Counting continues on the NSW south coast, but Labor has claimed victory in the seat of Eden-Monaro after one of the more unconventional byelection contests Australia has ever seen.
As of Sunday afternoon, ALP candidate Kristy McBain had amassed 50.77 percent of the two-party vote, a slim but potentially insurmountable lead. Just after 1.30pm, Ms McBain fronted the media to claim victory, even with some postal votes still to be counted and her lead over Liberal candidate Fiona Kotvojs just 1335 votes.
I'm pleased and honoured to be elected the next Member for Eden-Monaro.
To the people of Eden-Monaro – thank you.
I won't let you down. pic.twitter.com/tTpIZguggB
— Kristy McBain (@KristyMcBain) July 5, 2020
The Australian Electoral Commission said a “small amount” of new votes are to be counted on Sunday, with postal votes also still to come in, but as things stand, it would be difficult for the Liberals to overturn Labor’s lead.
Ms McBain said only around 4000 votes were still to be counted, claiming she was “pleased and honoured” to claim victory, considering her current lead.
.@fitzhunter says Labor isn't claiming victory yet in the Eden-Monaro by-election but "but things are looking good for us". He says: "It is a bit of an ugly win for us, I concede, but it is a win just the same." #Insiders #auspol pic.twitter.com/GnbNF9BF6j
— Insiders ABC (@InsidersABC) July 4, 2020
“We are not claiming the win yet, of course, we are very cautious about that, but things are looking very good for us and they will continue to, I think, over the course of the balance of the counting,” Labor frontbencher Joel Fitzgibbon said on the ABC’s Insiders program on Sunday morning.
“It’s a bit of an ugly win for us, I concede, but it is a win just the same.”
Mr Fitzgibbon called it a “difficult election”, which may be an understatement.
Eden-Monaro, which produced a knife-edge at the 2019 election when Kelly claimed the seat by a 50.85 per cent to 49.15 per cent against Kotvojs, was thrown very much into play and proved difficult to predict.
A combination of factors – the sudden retirement of a popular local member, the coronavirus pandemic making traditional campaigning almost impossible, and lingering trauma from the summer bushfires which walloped the region – left the result up in the air, with tips ahead of time that the final result perhaps wouldn’t be known for days.
Labor spoke of Mr Kelly’s personal popularity as representing three or four percent of the vote.
It's clear that the result is too close to call tonight.
But that's okay.
In this election we said we would stand up for people.
And in this campaign we have definitely done that.
So thank you.
I'll keep you updated over the coming days. pic.twitter.com/whrMyn7iJt
— Kristy McBain (@KristyMcBain) July 4, 2020
Election watchers went to bed on Saturday night without a result, Ms McBain herself saying it was “too close to call”.
With a huge number of pre-poll and postal ballots, the result in part of voters deciding to avoid lining up on election day, the AEC on Saturday praised a “huge effort” to count all pre-polls.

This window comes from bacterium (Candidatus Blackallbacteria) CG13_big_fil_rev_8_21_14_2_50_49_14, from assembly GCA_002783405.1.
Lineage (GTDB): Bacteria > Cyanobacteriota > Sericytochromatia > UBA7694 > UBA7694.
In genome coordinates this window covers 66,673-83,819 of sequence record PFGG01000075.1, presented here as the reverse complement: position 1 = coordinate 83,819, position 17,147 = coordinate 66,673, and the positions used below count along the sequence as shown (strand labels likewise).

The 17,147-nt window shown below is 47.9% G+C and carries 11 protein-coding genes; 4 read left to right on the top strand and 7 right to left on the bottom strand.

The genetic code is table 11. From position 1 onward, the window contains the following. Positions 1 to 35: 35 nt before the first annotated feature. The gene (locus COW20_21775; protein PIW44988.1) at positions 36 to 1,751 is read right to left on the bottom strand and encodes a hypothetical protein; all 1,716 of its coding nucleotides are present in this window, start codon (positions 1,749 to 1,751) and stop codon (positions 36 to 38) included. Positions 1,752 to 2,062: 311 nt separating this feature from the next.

☑️All by-election day polling place votes counted
☑️All pre-poll votes counted (first prefs & TCP)
— AEC ✏️ (@AusElectoralCom) July 4, 2020
A government party hasn’t pinched a seat off the opposition at a byelection in a century, and despite all the record-breaking craziness of 2020, that doesn’t seem to be in danger of changing in Eden-Monaro.
Prime Minister Scott Morrison tempered his reaction to the results, praising Ms Kotvojs on her second run for the seat, after she came up short in 2019.
It will be while before the final results of the Eden Monaro by-election are determined. For now I would like to thank our Liberal candidate Fiona Kotvojs for all her hard work and diligence during her campaign. pic.twitter.com/58ULicWjik
— Scott Morrison (@ScottMorrisonMP) July 5, 2020
But the analysis and punditry has turned to what the result can tell more broadly about the state of Australian politics.
The current two-party vote represents a slim 0.19 per cent swing towards the ALP – but Ms McBain also saw Labor’s first preference vote drop by three percent, with Ms Kotvojs picking up a 0.77 percent swing on first preferences.
Mr Morrison has been buoyed with enormous results in recent opinion polls, but following damaging headlines earlier this year over his handling of the bushfires – including his disastrous forced handshakes with Eden-Monaro locals before he was heckled out of town – those good numbers haven’t filtered through to the NSW south coast.
On the ABC’s Insiders, Mr Fitzgibbon admitted “we do need to lift our primary vote” and that the drop in Labor’s primary “means that we still have a lot of work to do”, with some turning the attention to Anthony Albanese’s leadership and how he has steered his party through the pandemic so far.
It might still be some time before we have a definitive official result in Eden-Monaro, but the wider discussion about what it means for post-COVID Australian politics has already begun.